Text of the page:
Best of luck in and out of the casinos,
John


Which video poker game pays the best?

Wanda

Dear Wanda,

I believe the highest-paying video poker paytable that is still available in large numbers would be Full-Pay Deuces Wild (payoffs per coin based on 5-coin play: 800, 200, 25, 15, 9, 5, 3, 2, 2, 1) at 100.76%.

Best of luck in and out of the casinos,
John


Dear John,

Have you heard about the Zig Zag method of winning at slots and does it work?

Georgean

Dear Georgean,

I'm very skeptical of anything that claims to "reveal the secrets of winning big jackpots at the slots."

The result of each spin is chosen at random using the Random Number Generator. There is no system or method that can predict when machines will hit. Even though I've never seen the The Zig Zag Method of Winning at Slot Machines, I can be very certain that it doesn't work.

Don't waste your money. For the $30 they want for this product, you can buy all the good books about slot machines (Break the One-Armed Bandits!, The Slot Machine Answer Book, and The Slot Expert's Guide to Playing Slots).

Best of luck in and out of the casinos,
John


Dear John,

I live in Mississippi and we have a couple of smalltime casinos in my area. I usually frequent them on a regular basis.

They have some progressive machines that I play every time I go. I noticed that every time the progressive hits while I'm there, a particular man or his wife has been the lucky winner.

If everything about slots is supposed to be so random and there is nothing that playing on a player's card changes, why do you think one of them would win most every time? This is something that has been going on for a very long time.

Patricia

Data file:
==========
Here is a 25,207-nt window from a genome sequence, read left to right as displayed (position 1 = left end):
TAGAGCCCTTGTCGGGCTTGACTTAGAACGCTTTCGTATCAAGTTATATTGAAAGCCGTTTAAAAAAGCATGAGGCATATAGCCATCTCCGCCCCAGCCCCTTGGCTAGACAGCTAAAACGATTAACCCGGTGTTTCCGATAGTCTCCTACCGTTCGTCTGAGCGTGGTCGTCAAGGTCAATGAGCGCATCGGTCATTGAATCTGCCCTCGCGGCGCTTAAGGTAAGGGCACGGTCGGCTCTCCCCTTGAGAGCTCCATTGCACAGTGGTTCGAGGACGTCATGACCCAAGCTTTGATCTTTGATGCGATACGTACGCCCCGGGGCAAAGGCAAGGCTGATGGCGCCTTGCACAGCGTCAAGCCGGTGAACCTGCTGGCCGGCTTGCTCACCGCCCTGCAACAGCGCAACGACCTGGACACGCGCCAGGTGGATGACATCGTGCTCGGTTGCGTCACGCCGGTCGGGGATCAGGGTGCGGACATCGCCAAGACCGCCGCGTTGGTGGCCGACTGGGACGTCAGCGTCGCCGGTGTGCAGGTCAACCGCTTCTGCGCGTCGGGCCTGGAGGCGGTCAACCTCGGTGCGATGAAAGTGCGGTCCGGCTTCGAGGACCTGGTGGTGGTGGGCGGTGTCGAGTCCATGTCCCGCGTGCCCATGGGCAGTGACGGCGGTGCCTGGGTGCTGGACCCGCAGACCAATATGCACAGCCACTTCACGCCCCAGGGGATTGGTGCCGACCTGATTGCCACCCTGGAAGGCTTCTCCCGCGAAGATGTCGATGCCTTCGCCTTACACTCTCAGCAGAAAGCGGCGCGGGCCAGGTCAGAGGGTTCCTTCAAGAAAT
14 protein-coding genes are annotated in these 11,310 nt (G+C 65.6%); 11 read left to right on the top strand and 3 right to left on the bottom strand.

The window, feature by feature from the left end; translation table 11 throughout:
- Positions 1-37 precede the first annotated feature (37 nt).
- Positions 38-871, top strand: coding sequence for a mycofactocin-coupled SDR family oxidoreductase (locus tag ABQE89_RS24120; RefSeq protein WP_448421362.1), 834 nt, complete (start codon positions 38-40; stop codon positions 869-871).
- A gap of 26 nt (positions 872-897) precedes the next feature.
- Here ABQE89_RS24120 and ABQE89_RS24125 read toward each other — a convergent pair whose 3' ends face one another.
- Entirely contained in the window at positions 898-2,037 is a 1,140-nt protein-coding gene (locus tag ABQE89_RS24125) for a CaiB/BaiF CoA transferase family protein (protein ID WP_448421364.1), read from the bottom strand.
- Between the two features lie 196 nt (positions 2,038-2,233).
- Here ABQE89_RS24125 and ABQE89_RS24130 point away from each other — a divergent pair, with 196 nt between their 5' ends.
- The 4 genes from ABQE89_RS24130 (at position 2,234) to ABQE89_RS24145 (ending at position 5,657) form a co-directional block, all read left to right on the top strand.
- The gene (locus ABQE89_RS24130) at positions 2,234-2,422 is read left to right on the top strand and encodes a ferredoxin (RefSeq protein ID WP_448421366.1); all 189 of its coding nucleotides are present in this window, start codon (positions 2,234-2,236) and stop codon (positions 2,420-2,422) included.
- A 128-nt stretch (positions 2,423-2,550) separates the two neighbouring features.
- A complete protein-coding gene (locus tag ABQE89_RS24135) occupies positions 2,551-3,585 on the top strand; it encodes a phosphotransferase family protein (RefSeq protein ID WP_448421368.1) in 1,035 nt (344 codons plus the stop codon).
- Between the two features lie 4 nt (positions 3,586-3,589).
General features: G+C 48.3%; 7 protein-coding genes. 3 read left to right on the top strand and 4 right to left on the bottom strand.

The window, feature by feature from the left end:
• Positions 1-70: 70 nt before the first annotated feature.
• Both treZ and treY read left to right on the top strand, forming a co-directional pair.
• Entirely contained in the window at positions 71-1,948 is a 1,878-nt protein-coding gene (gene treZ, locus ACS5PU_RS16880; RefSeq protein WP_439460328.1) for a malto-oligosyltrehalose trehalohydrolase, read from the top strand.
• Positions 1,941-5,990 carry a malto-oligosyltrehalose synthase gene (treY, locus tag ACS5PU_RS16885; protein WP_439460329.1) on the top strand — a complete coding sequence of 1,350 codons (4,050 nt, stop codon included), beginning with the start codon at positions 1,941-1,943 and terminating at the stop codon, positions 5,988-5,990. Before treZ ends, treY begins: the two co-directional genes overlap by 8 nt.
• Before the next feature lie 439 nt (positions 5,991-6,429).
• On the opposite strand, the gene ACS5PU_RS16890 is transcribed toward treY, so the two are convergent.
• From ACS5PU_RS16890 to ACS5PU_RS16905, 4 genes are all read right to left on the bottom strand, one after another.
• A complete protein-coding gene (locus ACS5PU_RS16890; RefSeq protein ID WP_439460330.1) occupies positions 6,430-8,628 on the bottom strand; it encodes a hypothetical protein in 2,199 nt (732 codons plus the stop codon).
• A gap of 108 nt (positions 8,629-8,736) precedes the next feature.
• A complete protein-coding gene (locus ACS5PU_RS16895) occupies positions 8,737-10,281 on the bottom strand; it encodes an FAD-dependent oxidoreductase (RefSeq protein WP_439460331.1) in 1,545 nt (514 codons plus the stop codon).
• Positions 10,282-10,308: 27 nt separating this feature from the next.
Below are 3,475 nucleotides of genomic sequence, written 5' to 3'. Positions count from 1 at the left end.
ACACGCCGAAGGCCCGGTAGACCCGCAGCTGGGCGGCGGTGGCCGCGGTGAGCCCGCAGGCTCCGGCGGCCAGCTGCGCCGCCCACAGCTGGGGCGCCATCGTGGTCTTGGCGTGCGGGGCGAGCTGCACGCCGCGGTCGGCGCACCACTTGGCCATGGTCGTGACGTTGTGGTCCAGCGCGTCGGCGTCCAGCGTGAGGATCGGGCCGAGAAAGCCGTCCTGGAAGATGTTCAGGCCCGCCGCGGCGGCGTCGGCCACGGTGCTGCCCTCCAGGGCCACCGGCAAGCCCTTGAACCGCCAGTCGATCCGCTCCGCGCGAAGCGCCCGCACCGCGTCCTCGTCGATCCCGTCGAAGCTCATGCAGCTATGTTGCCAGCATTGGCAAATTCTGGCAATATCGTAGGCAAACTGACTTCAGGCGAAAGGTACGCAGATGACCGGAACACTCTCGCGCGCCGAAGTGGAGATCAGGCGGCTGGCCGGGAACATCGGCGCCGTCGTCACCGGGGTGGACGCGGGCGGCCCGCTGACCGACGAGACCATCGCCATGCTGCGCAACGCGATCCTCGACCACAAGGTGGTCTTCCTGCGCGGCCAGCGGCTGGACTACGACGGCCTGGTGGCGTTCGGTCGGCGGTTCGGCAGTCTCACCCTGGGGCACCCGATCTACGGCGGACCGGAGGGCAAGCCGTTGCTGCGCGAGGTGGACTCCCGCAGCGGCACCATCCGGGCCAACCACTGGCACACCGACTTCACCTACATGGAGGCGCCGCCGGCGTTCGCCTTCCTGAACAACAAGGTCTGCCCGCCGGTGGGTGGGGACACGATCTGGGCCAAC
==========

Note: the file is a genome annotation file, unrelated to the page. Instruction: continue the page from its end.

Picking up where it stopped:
Dear Patricia,

First you say that this couple wins "every time" and then you say they win "most every time."

I think there may be a little selective memory here. The times that this couple has won stands out in your mind and it seems like they win the progressive most of the time.

I suggest that you keep a written record of each time the progressive hits and who hit it. I think you'll find that other people hit the progressive more than you realize.

Even if this couple does seem to be getting more than their fair share of progressives, that doesn't necessarily mean that something nefarious is going on. As you said, the results are random. So not only does the RNG not favor this couple, it also doesn't disfavor them because they've hit so many progressives. Their chances of hitting the progressive are the same as anyone else's. They just happen to be extraordinarily lucky.

If you still suspect something is going on, send a copy of your records to the Mississippi Gaming Commission and ask them to investigate.

Best of luck in and out of the casinos,
John


John,

I was at the Harrahs in Cherokee, North Carolina, last weekend playing 50-cent Deuces Wild. After playing one and two coins for half an hour and still being just about even, I got brave and started playing five credits and bingo! In the next half hour, I hit five wild royals and several 4 and 5-of-a-kinds.

Is this just dumb luck or do you have a better chance with more coins?

I know about the RNG in theory, but I have a slot machine at my house and I can change the hit frequency to at least four different settings. Can the casinos do the same thing?

Thanks,
Rodger

Dear Rodger,